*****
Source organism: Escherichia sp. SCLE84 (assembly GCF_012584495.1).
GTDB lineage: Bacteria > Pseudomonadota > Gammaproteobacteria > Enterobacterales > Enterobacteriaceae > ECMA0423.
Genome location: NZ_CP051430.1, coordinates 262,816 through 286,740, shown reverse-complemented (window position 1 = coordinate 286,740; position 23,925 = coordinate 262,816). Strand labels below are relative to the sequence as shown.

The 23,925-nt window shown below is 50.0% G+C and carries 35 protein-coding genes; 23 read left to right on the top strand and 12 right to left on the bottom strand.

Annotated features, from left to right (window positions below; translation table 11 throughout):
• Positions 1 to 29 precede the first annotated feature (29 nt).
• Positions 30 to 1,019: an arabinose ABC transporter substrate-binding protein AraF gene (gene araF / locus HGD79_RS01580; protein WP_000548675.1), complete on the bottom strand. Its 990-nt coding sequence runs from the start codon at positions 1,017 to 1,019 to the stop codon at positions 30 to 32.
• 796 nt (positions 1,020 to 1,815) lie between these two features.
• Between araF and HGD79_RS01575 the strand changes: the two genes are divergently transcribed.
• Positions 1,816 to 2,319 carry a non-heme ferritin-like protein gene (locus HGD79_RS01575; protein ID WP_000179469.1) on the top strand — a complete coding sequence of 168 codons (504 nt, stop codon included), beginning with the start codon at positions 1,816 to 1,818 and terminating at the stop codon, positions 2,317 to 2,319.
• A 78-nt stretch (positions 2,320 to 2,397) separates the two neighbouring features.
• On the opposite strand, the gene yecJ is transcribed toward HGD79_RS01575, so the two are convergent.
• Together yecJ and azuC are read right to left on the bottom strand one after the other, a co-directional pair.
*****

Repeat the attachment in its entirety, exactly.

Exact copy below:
Source organism: Escherichia sp. SCLE84 (assembly GCF_012584495.1).
GTDB lineage: Bacteria > Pseudomonadota > Gammaproteobacteria > Enterobacterales > Enterobacteriaceae > ECMA0423.
Genome location: NZ_CP051430.1, coordinates 262,816 through 286,740, shown reverse-complemented (window position 1 = coordinate 286,740; position 23,925 = coordinate 262,816). Strand labels below are relative to the sequence as shown.

The 23,925-nt window shown below is 50.0% G+C and carries 35 protein-coding genes; 23 read left to right on the top strand and 12 right to left on the bottom strand.

Annotated features, from left to right (window positions below; translation table 11 throughout):
• Positions 1 to 29 precede the first annotated feature (29 nt).
• Positions 30 to 1,019: an arabinose ABC transporter substrate-binding protein AraF gene (gene araF / locus HGD79_RS01580; protein WP_000548675.1), complete on the bottom strand. Its 990-nt coding sequence runs from the start codon at positions 1,017 to 1,019 to the stop codon at positions 30 to 32.
• 796 nt (positions 1,020 to 1,815) lie between these two features.
• Between araF and HGD79_RS01575 the strand changes: the two genes are divergently transcribed.
• Positions 1,816 to 2,319 carry a non-heme ferritin-like protein gene (locus HGD79_RS01575; protein ID WP_000179469.1) on the top strand — a complete coding sequence of 168 codons (504 nt, stop codon included), beginning with the start codon at positions 1,816 to 1,818 and terminating at the stop codon, positions 2,317 to 2,319.
• A 78-nt stretch (positions 2,320 to 2,397) separates the two neighbouring features.
• On the opposite strand, the gene yecJ is transcribed toward HGD79_RS01575, so the two are convergent.
• Together yecJ and azuC are read right to left on the bottom strand one after the other, a co-directional pair.